When you see those images on TV of children dying from starvation. When you hear reports of children being exploited and abused. When you see those images of children in detention centres You begin to understand the difference between compassion that comes from the heart and compassion that comes from deep in the bowels. We even use terms of injustice like “it’s a kick in the guts” or “I feel sick to the stomach”. So this compassion that Jesus and Paul display is not an emotion. This compassion that God reveals in his love in John 3:16 is not an emotion. This is a compassion that would make you do anything to stop the injustice – even giving up your own salvation – even giving up your own Son to die for unworthy sinners.
This is what needs to be at the heart of our mission, otherwise we will be like the disciples who saw 5,000 men, not counting women and children – so maybe over 10,000 people. And they saw 5 loaves of bread and 2 fish and their response to Jesus – send them away. But, as Paul said in 1 Corinthians about agape love - It always protects, always trusts, always hopes, always perseveres. Love never fails.
So let’s apply this to what we are going through at present. As we look at the Pandemic that is before us today – 16,000,000 infections worldwide– 650,000 deaths worldwide – and in Australia, particularly Melbourne where I live – we fear turning on the news at 11am to hear the latest figures – fearing whether further lockdowns will happen – we fear the numbers – like the disciples feared the numbers today.
But let us not allow our fear to take control. But just as the numbers before Jesus today didn’t let fear take control he takes control. He asks for the bread and fish and looks up to Heaven. He doesn’t look at the food or the massive crowd – he looks to heaven. And that’s where we look too – why? Because, as we heard in our Psalm today – The Lord is gracious and full of compassion The Lord is loving to everyone and his compassion is over all his works. The Lord upholds all those who fall; he lifts up those who are bowed down. The Lord is near to those who call upon him, to all who call upon him faithfully.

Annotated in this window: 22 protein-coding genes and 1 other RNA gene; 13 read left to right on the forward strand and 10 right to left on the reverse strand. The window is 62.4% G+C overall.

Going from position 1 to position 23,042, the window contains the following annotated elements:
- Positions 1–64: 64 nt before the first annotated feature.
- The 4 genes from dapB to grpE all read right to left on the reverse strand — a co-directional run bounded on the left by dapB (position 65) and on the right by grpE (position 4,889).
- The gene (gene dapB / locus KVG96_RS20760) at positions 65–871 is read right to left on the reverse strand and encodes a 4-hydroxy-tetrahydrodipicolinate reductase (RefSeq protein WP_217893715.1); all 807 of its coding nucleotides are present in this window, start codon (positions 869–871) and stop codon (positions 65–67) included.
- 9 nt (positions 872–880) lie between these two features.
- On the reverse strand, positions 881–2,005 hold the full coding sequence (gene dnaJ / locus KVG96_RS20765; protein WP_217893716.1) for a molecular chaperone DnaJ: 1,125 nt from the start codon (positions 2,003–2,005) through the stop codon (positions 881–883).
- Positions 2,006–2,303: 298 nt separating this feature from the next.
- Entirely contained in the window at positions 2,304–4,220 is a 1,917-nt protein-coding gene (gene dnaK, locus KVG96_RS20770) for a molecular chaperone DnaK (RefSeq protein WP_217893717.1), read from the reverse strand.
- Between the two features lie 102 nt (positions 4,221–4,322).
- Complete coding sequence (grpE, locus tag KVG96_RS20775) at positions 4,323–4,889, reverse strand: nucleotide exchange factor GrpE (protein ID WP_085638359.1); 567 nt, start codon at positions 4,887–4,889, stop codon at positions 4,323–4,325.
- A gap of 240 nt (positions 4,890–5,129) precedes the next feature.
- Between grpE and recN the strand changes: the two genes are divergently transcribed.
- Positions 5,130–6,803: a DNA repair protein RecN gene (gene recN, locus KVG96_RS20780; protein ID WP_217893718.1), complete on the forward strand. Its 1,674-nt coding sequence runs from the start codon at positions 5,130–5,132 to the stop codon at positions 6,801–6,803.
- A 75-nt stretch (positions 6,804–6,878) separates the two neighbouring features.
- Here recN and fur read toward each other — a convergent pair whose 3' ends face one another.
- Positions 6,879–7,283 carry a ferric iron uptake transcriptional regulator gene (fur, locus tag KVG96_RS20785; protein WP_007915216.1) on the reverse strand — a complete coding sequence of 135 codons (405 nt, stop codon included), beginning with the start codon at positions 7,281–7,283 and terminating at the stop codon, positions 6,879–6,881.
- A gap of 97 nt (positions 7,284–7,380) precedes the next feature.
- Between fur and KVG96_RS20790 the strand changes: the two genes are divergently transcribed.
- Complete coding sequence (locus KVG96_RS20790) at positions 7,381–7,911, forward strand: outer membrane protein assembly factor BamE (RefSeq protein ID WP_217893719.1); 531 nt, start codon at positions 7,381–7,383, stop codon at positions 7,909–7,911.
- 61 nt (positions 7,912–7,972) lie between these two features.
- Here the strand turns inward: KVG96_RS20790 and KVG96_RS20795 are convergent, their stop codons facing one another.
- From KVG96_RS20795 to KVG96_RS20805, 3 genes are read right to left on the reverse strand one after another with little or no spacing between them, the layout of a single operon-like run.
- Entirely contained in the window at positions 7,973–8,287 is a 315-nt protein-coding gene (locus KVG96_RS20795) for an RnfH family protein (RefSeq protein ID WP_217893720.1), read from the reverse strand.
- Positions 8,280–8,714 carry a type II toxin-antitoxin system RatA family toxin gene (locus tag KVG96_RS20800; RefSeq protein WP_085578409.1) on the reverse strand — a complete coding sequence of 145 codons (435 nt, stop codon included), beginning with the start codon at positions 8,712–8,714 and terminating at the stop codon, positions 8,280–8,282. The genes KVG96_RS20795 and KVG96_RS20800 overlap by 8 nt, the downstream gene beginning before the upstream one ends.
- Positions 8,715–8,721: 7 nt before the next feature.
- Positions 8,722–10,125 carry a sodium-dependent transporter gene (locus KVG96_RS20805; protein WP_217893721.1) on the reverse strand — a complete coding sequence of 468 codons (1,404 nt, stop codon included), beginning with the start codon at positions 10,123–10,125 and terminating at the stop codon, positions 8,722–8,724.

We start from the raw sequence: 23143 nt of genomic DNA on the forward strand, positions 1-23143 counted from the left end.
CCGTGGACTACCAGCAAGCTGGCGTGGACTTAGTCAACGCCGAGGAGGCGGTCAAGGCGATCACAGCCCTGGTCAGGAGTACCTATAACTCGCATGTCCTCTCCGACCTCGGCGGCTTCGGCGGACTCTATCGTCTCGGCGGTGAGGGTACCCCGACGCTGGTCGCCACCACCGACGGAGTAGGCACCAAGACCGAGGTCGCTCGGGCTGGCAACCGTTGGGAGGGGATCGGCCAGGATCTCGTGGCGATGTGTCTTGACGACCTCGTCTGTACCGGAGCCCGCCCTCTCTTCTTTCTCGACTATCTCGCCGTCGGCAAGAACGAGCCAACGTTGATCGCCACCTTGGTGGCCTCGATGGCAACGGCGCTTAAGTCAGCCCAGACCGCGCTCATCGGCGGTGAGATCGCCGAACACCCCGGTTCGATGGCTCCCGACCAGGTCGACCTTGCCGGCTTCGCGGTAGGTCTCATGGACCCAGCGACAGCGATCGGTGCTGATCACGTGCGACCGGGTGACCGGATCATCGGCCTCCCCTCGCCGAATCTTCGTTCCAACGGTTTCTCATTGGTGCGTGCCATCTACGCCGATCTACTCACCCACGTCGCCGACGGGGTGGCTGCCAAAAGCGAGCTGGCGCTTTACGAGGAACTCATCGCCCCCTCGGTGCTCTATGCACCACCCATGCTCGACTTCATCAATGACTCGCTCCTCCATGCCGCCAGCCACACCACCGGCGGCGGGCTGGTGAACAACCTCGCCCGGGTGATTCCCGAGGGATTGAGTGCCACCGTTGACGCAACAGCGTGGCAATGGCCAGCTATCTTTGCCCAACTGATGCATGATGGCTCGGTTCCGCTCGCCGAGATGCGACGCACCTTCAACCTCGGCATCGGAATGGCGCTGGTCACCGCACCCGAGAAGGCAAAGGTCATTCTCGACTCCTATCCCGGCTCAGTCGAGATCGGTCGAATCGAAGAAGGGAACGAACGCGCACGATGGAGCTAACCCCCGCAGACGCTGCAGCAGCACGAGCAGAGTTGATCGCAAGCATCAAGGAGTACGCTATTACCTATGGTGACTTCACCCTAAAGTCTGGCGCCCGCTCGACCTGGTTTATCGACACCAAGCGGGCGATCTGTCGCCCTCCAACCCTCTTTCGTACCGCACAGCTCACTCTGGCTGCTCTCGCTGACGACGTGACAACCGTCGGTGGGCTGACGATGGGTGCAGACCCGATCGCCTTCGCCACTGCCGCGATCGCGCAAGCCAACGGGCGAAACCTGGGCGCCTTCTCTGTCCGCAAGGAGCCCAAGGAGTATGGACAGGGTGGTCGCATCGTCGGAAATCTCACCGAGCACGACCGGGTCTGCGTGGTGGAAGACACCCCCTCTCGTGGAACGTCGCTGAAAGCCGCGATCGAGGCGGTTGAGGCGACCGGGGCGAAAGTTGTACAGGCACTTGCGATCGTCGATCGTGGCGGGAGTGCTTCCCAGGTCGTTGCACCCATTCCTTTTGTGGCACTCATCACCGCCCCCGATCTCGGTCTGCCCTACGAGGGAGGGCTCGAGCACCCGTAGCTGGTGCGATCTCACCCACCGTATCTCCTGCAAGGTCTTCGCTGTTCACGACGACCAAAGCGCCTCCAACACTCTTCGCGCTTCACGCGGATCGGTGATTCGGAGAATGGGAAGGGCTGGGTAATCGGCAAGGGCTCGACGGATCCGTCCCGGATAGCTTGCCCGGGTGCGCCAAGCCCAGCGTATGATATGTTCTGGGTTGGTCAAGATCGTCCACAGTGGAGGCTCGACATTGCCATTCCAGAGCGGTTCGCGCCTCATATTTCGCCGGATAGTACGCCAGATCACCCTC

In this time of pandemic – let us not be fearful of the numbers but faithful in our trust in God’s compassion.
The numbers are real – the pandemic is real – but God’s love and compassion for his beloved children will not abandon us. Will God who gave up his one and only Son for us out of his love and compassion for us not continue to show is love and compassion to us in this time of need? Jesus wasn’t worried about the numbers today – he looked to his heavenly Father’s compassion. God also wasn’t worried about the numbers when he looked and saw that he only had one Son. He was prepared to give him up for us all because of his compassion and unfailing love.
So let us too look up to heaven at this time and call upon God’s love and compassion. And let us remember what Psalm 121 says - I lift up my eyes -- where does my help come from? My help comes from the LORD, the Maker of heaven and earth. And let us again be reminded of where Paul was able to gain his strength in times of his own personal struggles: For I am convinced that neither death, nor life, nor angels, nor rulers, nor things present, nor things to come, nor powers, nor height, nor depth, nor anything else in all creation, will be able to separate us from the love of God in Christ Jesus our Lord. And that saying continues to hold true for us today. Nothing can ever separate us from the love of God in Christ Jesus our Lord.